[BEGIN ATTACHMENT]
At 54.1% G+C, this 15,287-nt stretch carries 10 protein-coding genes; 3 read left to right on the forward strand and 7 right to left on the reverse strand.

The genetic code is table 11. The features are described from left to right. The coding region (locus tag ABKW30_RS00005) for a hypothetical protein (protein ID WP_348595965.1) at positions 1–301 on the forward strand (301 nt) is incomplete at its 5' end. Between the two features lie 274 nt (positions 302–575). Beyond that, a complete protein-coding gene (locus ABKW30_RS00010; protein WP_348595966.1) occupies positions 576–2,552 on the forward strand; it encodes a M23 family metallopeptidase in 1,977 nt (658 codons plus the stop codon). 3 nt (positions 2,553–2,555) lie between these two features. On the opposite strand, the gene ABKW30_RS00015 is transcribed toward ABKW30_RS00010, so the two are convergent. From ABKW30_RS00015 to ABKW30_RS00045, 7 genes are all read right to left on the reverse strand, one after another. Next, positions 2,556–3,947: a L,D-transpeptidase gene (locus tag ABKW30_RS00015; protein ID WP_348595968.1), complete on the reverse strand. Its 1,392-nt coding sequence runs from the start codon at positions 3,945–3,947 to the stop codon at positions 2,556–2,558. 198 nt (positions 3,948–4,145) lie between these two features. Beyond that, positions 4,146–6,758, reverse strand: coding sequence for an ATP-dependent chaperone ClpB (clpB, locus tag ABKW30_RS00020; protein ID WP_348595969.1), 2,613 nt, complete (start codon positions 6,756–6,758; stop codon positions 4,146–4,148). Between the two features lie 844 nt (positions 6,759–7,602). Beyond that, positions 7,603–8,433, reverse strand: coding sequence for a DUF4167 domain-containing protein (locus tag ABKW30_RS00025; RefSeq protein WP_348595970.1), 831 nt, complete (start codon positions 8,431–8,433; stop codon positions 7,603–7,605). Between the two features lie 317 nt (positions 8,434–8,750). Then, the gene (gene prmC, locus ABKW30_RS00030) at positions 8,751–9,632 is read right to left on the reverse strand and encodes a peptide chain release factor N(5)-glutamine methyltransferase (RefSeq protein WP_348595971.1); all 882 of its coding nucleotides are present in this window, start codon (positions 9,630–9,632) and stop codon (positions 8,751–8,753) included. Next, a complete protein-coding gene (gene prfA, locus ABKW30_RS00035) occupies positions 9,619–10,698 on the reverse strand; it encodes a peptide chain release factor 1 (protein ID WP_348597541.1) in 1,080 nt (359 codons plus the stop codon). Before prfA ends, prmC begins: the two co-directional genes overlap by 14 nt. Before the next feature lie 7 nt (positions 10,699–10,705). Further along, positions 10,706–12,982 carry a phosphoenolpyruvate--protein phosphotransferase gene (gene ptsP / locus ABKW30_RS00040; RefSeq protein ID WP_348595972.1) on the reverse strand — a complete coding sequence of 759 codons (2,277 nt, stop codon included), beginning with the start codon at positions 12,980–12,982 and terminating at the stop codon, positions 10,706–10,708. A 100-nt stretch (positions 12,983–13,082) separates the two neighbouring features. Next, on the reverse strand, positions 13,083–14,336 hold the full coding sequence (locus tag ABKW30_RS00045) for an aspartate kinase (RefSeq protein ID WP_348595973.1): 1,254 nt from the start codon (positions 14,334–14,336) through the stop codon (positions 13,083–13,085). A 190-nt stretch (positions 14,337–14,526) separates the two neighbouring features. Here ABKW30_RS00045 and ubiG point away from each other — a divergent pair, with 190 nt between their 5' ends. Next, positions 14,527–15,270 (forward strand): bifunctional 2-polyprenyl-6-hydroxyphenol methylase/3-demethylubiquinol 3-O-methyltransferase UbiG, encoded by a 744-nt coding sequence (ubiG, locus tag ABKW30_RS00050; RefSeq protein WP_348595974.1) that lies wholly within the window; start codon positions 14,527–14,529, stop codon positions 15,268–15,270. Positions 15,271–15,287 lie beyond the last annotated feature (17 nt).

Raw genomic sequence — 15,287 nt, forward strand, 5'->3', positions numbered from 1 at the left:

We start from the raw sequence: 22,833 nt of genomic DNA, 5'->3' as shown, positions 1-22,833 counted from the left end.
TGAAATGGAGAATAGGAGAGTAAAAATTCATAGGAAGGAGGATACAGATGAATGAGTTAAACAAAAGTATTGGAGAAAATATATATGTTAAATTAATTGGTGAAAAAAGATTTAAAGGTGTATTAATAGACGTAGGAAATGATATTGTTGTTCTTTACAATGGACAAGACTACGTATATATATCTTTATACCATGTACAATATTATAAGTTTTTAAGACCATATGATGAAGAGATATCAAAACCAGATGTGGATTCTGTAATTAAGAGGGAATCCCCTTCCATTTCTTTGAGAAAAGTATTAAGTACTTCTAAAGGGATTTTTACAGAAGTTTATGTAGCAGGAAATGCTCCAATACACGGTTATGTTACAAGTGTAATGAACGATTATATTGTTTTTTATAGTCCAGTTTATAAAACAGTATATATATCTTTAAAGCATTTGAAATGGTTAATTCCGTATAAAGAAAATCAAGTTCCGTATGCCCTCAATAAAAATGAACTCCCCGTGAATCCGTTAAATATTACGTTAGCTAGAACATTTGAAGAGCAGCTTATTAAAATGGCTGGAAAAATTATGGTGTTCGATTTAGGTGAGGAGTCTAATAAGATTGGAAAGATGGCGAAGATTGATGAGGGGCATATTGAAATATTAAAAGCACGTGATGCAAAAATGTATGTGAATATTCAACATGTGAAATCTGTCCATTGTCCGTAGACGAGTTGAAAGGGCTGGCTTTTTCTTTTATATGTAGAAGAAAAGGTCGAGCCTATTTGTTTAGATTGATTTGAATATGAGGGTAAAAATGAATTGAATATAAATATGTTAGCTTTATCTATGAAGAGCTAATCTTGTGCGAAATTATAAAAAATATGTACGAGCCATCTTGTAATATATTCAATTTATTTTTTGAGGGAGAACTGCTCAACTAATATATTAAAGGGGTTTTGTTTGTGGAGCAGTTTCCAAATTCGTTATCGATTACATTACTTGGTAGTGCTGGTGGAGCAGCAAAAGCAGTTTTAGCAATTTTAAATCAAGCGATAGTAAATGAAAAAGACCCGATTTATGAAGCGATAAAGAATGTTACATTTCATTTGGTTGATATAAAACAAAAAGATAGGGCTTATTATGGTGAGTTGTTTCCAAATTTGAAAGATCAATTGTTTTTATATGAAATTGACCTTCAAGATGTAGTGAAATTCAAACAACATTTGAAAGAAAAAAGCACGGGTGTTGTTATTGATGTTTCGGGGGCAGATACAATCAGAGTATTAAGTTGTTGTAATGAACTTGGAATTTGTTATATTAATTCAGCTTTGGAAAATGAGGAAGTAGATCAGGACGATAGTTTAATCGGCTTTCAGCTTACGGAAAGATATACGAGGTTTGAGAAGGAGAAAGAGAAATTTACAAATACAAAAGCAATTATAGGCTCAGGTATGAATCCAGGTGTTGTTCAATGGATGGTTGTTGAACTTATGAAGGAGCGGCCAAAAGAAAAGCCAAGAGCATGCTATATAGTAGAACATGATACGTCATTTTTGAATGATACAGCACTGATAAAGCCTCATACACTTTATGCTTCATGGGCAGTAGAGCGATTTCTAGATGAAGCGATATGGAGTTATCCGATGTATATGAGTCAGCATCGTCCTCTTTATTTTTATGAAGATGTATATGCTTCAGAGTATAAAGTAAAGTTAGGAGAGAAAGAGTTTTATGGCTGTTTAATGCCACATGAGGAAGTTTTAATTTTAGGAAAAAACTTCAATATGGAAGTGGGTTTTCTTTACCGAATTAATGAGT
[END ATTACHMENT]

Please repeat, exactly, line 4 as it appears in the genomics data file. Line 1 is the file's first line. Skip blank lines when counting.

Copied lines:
We start from the raw sequence: 22,833 nt of genomic DNA, 5'->3' as shown, positions 1-22,833 counted from the left end.